National and Global Observations in an Interconnected Economy
As the world economy becomes increasingly interconnected, it’s crucial to recognize the interplay between global and domestic factors. Although our focus tends to be local, international influences can significantly impact our domestic markets and shipping considerations.
Businesses worldwide are interested in understanding the trajectory of interest rates. Until early 2022 businesses using debt were in a comfortable position where capital costs were a much smaller part of their business plan. Whether it was term or revolving debt, the cost of capital was at historic lows, and conversations were happening around rising inflation, the cost to build or upgrade and lead times. The Federal Open Market Committee’s actions have driven borrowing costs to the highest level since 2001. We’ve also seen the fastest increase in incremental rates since 1988. What the Federal Reserve recognized is unparalleled inflation not seen since the 1970s and 1980s. Some see this as a delayed course of quick action to correct. Whether right or wrong, too aggressive or too late, there are signs that this corrective action could be having the indicated effect. In May 2023, the benchmark interest rate surpassed the inflation rate as determined by the Consumer Price Index (CPI) for the first time since October 2019. In addition, job creation, wage increases and other measures, including the CPI, are being closely watched. While the cost of commercial debt has been a main focus, other areas to consider are home mortgage, credit card, commercial real estate, auto and student loan rates.
Student Loan Debt
Student loan forgiveness and repayment restarts could have a major impact on consumer spending. There is an estimate of up to 40 million student loan borrowers that will need to restart repayments. After several cycles of pushing back the date of restarting payments, those that owe will need to start paying in September 2023. While this has been tied up in the Supreme Court those challenges are now exhausted with limited exception on forgiveness. One of the main considerations is the impact that those 40 million borrowers will have once they start making an average payment of $400 per month. Those have been added discretionary dollars to this point. What impact does that have on future spending? In summary, up to $12 billion dollars per month could be coming out of household budgets versus other spending. It’s hard to believe repayment has been paused since March of 2020 and the loss to the Federal government in paused interest payments is estimated at $195 billion dollars.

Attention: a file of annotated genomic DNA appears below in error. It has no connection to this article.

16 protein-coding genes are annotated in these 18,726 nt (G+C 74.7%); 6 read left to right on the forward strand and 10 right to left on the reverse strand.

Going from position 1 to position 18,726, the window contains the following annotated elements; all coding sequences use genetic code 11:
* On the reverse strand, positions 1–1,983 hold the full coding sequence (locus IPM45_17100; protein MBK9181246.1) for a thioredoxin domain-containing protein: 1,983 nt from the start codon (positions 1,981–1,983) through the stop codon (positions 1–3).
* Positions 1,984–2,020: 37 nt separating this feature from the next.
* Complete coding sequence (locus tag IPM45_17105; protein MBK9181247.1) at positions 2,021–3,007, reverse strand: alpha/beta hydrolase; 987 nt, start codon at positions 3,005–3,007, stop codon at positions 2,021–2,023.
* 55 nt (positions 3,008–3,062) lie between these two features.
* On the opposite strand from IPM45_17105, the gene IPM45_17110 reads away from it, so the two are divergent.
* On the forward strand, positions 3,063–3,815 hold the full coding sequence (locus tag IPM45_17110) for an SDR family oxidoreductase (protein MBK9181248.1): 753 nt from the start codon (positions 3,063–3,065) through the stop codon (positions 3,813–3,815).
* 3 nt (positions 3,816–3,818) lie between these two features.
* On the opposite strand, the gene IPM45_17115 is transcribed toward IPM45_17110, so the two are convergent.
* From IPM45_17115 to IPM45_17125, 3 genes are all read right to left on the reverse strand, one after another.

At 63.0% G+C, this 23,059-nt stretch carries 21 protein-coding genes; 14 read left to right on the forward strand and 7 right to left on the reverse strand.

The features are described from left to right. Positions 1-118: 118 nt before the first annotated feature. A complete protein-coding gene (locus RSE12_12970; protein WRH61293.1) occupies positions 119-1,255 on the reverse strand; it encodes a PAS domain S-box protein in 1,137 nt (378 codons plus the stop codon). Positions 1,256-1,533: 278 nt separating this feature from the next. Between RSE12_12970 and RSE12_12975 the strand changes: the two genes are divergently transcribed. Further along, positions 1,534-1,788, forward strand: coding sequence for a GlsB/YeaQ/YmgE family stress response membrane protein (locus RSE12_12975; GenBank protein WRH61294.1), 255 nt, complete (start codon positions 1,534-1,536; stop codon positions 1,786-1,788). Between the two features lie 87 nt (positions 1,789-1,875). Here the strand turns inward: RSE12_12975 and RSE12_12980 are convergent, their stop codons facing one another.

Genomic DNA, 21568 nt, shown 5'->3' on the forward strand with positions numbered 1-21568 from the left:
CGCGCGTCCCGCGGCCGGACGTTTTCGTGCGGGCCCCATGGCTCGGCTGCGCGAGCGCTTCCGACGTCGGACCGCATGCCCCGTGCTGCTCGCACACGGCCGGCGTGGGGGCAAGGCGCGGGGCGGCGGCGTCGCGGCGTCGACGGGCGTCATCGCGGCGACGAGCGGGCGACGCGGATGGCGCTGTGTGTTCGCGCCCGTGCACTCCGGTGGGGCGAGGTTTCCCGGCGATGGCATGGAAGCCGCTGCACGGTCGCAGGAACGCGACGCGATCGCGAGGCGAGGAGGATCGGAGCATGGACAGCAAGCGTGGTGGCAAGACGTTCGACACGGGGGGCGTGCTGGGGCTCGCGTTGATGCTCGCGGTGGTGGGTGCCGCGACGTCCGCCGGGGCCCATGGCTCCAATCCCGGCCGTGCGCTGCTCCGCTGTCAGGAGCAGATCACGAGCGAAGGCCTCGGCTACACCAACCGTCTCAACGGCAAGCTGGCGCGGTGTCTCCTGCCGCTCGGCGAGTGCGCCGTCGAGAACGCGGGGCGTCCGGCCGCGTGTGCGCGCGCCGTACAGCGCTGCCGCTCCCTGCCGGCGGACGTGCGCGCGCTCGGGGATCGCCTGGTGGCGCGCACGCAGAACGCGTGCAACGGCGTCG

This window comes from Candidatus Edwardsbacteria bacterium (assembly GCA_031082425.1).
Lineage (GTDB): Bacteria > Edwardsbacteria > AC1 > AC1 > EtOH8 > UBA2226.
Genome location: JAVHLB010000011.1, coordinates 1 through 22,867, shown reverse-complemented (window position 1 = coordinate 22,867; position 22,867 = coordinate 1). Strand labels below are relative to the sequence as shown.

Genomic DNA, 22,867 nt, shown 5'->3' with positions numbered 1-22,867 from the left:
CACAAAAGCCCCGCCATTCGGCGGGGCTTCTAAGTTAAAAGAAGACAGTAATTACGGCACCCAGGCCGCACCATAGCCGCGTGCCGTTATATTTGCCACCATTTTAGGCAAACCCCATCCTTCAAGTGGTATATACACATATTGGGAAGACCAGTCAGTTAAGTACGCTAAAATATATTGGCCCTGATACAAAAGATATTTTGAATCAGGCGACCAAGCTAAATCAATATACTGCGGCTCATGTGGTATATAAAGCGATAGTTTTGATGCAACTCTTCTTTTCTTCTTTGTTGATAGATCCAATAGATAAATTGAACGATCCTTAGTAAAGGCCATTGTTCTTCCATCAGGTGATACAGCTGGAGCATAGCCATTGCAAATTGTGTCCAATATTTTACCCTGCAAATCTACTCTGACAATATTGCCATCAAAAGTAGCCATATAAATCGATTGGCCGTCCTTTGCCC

Around the Farm
Usually weather doesn’t have a huge impact on consumer spending or what happens within the walls of a processing plant. Parts of the Midwest have been battling a lingering drought. According to the August 1, 2023 U.S. Drought Monitor report, approximately 24% of the country, including Puerto Rico, is grappling with various stages of drought. While not uncommon as a percentage for the time of year, the more surprising note is the intensity of the drought in major crop growing states, especially the Western Corn Belt. While some rain recently reached these areas, the question is what impact it may have on feedstocks. The southern and southwest parts of the U.S. are facing seasonal dryness as well. While commodity prices have come down and milk prices have trended back up, the economics on the production side may not be favorable to some as we get into the end of the year and early 2024. Given that the cattle market is still strong, does that, combined with weather issues, move more herds out of production? One other item of interest is the number of dairy heifer replacements. Earlier this year inventories were at their lowest point since the 2000s. There are several reasons why, but the herd won’t come back overnight, which could limit milk production growth. If demand for milk and milk products grows or stays constant, along with some of the other challenges above, it’s possible the milk supply situation could evolve to the deficit side in time.
Exporting dairy products has bolstered the dairy industry with cheese, whey and lactose exports reaching record volumes in 2022. While China is a significant buyer, Canada, Southeast Asia and Mexico are more prominent purchasers. Canada and Mexico accounted for over a third of the total or almost $3.6 billion dollars. I’m optimistic that the demand will continue especially as production areas like the European Union and New Zealand consider the direction of their dairy economy in a changing global marketplace. Geopolitical tensions are probably here to stay for some time. Relationship are being strained and others emboldened. Russia’s invasion of Ukraine is one of those factors that seems to be realigning alliances. When I first wrote about the impact and outcome I didn’t think almost 18 months later there would still be an ongoing conflict with no end in sight. Over the last few weeks it seems like the war has taken an even worsening tone by weaponizing the food supply by damaging physical commodities and grain handling infrastructure. Most of the damaged grain was destined for countries including Africa, China and Israel. This is just one example of the destruction in early August. Food is a basic human staple. One of the observations seen during COVID about the supply chain, including the food supply chain, is that there tends to be a precarious balance.
In an increasingly interconnected world economy, it’s imperative to consider both global and domestic factors. Interest rate shifts, challenges facing the consumer, agricultural challenges and geopolitical tensions all play their roles in shaping our economic landscape. As we navigate this complex terrain, we must remain vigilant to the ripples of change that can emerge unexpectedly, regardless of location or time.